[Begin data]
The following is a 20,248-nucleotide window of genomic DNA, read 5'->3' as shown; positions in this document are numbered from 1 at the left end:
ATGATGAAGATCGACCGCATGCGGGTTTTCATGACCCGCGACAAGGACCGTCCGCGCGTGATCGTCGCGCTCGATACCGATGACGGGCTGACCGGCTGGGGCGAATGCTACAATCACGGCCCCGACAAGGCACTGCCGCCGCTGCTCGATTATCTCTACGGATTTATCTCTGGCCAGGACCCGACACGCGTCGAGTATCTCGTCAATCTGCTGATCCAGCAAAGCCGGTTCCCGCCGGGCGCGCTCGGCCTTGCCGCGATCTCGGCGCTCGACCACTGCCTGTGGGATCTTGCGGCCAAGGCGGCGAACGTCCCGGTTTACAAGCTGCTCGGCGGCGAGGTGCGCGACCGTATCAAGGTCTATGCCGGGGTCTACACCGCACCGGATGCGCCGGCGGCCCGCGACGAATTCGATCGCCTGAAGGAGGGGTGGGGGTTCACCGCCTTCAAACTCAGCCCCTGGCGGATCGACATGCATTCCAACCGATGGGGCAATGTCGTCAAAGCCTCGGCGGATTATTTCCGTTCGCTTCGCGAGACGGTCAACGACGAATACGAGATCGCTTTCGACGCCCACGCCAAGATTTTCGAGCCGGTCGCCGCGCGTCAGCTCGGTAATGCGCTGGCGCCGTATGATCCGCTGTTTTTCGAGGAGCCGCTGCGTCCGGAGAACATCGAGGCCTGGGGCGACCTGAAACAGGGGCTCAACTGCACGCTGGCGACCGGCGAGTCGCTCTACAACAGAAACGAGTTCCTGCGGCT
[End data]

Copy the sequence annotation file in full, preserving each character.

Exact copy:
The following is a 20,248-nucleotide window of genomic DNA, read 5'->3' as shown; positions in this document are numbered from 1 at the left end:
ATGATGAAGATCGACCGCATGCGGGTTTTCATGACCCGCGACAAGGACCGTCCGCGCGTGATCGTCGCGCTCGATACCGATGACGGGCTGACCGGCTGGGGCGAATGCTACAATCACGGCCCCGACAAGGCACTGCCGCCGCTGCTCGATTATCTCTACGGATTTATCTCTGGCCAGGACCCGACACGCGTCGAGTATCTCGTCAATCTGCTGATCCAGCAAAGCCGGTTCCCGCCGGGCGCGCTCGGCCTTGCCGCGATCTCGGCGCTCGACCACTGCCTGTGGGATCTTGCGGCCAAGGCGGCGAACGTCCCGGTTTACAAGCTGCTCGGCGGCGAGGTGCGCGACCGTATCAAGGTCTATGCCGGGGTCTACACCGCACCGGATGCGCCGGCGGCCCGCGACGAATTCGATCGCCTGAAGGAGGGGTGGGGGTTCACCGCCTTCAAACTCAGCCCCTGGCGGATCGACATGCATTCCAACCGATGGGGCAATGTCGTCAAAGCCTCGGCGGATTATTTCCGTTCGCTTCGCGAGACGGTCAACGACGAATACGAGATCGCTTTCGACGCCCACGCCAAGATTTTCGAGCCGGTCGCCGCGCGTCAGCTCGGTAATGCGCTGGCGCCGTATGATCCGCTGTTTTTCGAGGAGCCGCTGCGTCCGGAGAACATCGAGGCCTGGGGCGACCTGAAACAGGGGCTCAACTGCACGCTGGCGACCGGCGAGTCGCTCTACAACAGAAACGAGTTCCTGCGGCT